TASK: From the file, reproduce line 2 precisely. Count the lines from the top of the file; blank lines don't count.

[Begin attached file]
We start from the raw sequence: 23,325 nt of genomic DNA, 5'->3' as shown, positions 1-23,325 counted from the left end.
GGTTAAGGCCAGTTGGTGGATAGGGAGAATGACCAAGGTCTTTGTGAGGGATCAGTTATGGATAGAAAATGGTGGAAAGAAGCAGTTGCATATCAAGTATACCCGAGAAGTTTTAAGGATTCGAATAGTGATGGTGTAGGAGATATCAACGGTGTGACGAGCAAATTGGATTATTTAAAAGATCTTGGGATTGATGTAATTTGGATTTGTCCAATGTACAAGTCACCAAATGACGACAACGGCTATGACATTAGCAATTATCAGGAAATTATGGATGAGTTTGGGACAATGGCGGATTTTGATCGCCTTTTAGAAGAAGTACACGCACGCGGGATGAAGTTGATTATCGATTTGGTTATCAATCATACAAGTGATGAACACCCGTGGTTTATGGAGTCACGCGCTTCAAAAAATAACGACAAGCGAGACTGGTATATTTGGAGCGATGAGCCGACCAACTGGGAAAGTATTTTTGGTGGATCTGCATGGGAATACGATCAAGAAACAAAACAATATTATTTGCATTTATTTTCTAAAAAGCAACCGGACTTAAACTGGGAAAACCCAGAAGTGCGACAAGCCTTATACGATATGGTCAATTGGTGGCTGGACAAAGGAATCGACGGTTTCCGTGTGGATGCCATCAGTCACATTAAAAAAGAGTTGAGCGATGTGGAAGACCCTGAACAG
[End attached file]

GGTTAAGGCCAGTTGGTGGATAGGGAGAATGACCAAGGTCTTTGTGAGGGATCAGTTATGGATAGAAAATGGTGGAAAGAAGCAGTTGCATATCAAGTATACCCGAGAAGTTTTAAGGATTCGAATAGTGATGGTGTAGGAGATATCAACGGTGTGACGAGCAAATTGGATTATTTAAAAGATCTTGGGATTGATGTAATTTGGATTTGTCCAATGTACAAGTCACCAAATGACGACAACGGCTATGACATTAGCAATTATCAGGAAATTATGGATGAGTTTGGGACAATGGCGGATTTTGATCGCCTTTTAGAAGAAGTACACGCACGCGGGATGAAGTTGATTATCGATTTGGTTATCAATCATACAAGTGATGAACACCCGTGGTTTATGGAGTCACGCGCTTCAAAAAATAACGACAAGCGAGACTGGTATATTTGGAGCGATGAGCCGACCAACTGGGAAAGTATTTTTGGTGGATCTGCATGGGAATACGATCAAGAAACAAAACAATATTATTTGCATTTATTTTCTAAAAAGCAACCGGACTTAAACTGGGAAAACCCAGAAGTGCGACAAGCCTTATACGATATGGTCAATTGGTGGCTGGACAAAGGAATCGACGGTTTCCGTGTGGATGCCATCAGTCACATTAAAAAAGAGTTGAGCGATGTGGAAGACCCTGAACAG